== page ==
Second most horrific story is one of Ukraine. Known to the history as Holodomor (Ukrainian: Голодомор, “Extermination by hunger” or “Hunger-extermination”; derived from ‘Морити голодом’, “Murder by Starvation”), it refers to a series of purposeful mechanized genocidal famines that took place under the Jewish Bolshevik regime during the periods of 1921-23, 1932-33 and 1946-47. Holodomor is a compound of the Ukrainian words holod meaning “hunger” and mor meaning “plague”, the expression “moryty holodom” means “to inflict death by hunger”. It is said it helped kill anywhere from 1.8 to 12 million ethnic Ukrainians[v]. Timothy Snyder, professor of History at Yale University, asserts that in 1933 “Joseph Stalin was deliberately starving Ukraine” through a “heartless campaign of requisitions that began Europe’s era of mass killing.“[vi] In a draft resolution, the Parliamentary Assembly of the Council of Europe declared the famine was caused by the “cruel and deliberate actions and policies of the Soviet regime” and was responsible for the deaths of “millions of innocent people” in Ukraine, Belarus, Kazakhstan, Moldova and Russia[vii]. Relative to its population, Kazakhstan is believed to have been the most adversely affected.
Communism in Ukraine began when Poland and the communists signed the treaty of Riga after the second Bolshevik war. The USSR did not recognize Ukraine as a sovereign state, so they attacked until the signing of the treaty in 1921 which gave them control over Ukraine. »War Communism«, an economic and political system with the aim of keeping towns and the army fully stocked with weapons and food, was then introduced and enforced by the Supreme Economic Council (Vesenkha), which ended when the New Economic Policy began in 1921. During the collectivization process, Ukrainian farmers resisted vigorously, often violently, especially when the GPU (Soviet secret police) and militia forced them to turn their land over to the government. Thousands of farmers were killed and millions more were deported to Siberia to be replaced by more trustworthy workers. “War Communism”, which included also the nationalisation of industry, brought about the planned collapse of Ukraine’s economy resulting in the famine of 1921—1923, when hundreds of thousands of people perished.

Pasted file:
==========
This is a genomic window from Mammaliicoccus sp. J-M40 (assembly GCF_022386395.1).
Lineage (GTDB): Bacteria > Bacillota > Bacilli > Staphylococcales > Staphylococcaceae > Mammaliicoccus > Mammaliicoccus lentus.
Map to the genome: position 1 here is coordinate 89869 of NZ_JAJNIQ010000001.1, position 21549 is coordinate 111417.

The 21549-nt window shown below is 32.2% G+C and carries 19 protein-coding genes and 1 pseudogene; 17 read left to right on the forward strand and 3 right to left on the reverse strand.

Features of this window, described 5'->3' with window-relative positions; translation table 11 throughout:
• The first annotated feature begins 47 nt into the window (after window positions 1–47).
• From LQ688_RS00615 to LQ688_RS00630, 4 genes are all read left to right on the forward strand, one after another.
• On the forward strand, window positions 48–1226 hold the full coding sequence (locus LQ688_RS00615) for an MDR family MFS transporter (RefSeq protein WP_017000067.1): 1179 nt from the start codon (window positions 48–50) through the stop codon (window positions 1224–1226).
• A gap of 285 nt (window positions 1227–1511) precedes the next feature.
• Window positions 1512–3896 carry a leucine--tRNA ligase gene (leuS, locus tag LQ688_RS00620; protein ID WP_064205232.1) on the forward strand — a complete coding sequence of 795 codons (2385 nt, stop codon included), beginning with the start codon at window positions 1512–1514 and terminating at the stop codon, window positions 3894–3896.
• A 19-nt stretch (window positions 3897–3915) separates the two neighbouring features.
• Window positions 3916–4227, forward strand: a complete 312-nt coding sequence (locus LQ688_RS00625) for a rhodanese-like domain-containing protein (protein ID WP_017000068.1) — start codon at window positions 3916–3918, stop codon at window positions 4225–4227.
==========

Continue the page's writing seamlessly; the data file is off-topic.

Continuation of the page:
To increase exports and to break the back of remaining resistance, Moscow imposed grain procurement quotas on Ukraine that were 2.3 times the amount of grain marketed during the best year prior to collectivization. Laws were passed declaring all collective farm property “sacred and inviolate.” Anyone who was caught hoarding food was subject to execution as an “enemy of the people” or, in extenuating circumstances, imprisonment for not less than 10 years. To make sure the new laws were strictly enforced, special “commissions” and “brigades” were dispatched to the countryside.
Stalin succeeded in achieving his goals. The grain harvest of 1932 was greater than in 1931, providing more money for industrial expansion. The cost to Ukraine, however, was catastrophic. Grain procurements continued even though it was clear to Soviet officials that more and more people were going hungry in the Ukrainian countryside. The result was inevitable. A famine, the magnitude of which staggers the imagination, struck Ukraine the still the Soviet government failed to provide relief. Detailed and documented descriptions of the horrors which prevailed in the rural areas of Soviet Ukraine have been presented by Ukrainian eye-witnesses, Congressional reports and various newspaper accounts. Thomas Walker, and American journalist who traveled in Ukraine during the famine, left us an especially graphic account of the situation in one rural area:
»About twenty miles south of Kiev (Kyiv), I came upon a village that was practically extinct by starvation. There had been fifteen houses in this village and a population of forty-odd persons. Every dog and cat had been eaten. The horses and oxen had all been appropriated by the Bolsheviks to stock the collective farms. In one hut they were cooking a mess that defied analysis. There were bones, pig-weed, skin, and what looked like a boot top in this pot. They way the remaining half dozen inhabitants eagerly watched this slimy mess showed the state of their hunger. One boy of about 15 years, whose face and arms and legs were simply tightly drawn skin over bones, had a stomach that was swollen to twice its normal size. He was an orphan; his father had died of starvation a month before and he showed me the body. The boy had covered the body with straw, there being no shovels in the village since the last raid of the GPU. He stated his mother had gone away one day searching for food and had not returned. This boy wanted to die – he suffered intensely with his swollen stomach and was the only one of the group who showed no interest in the pot that was being prepared.«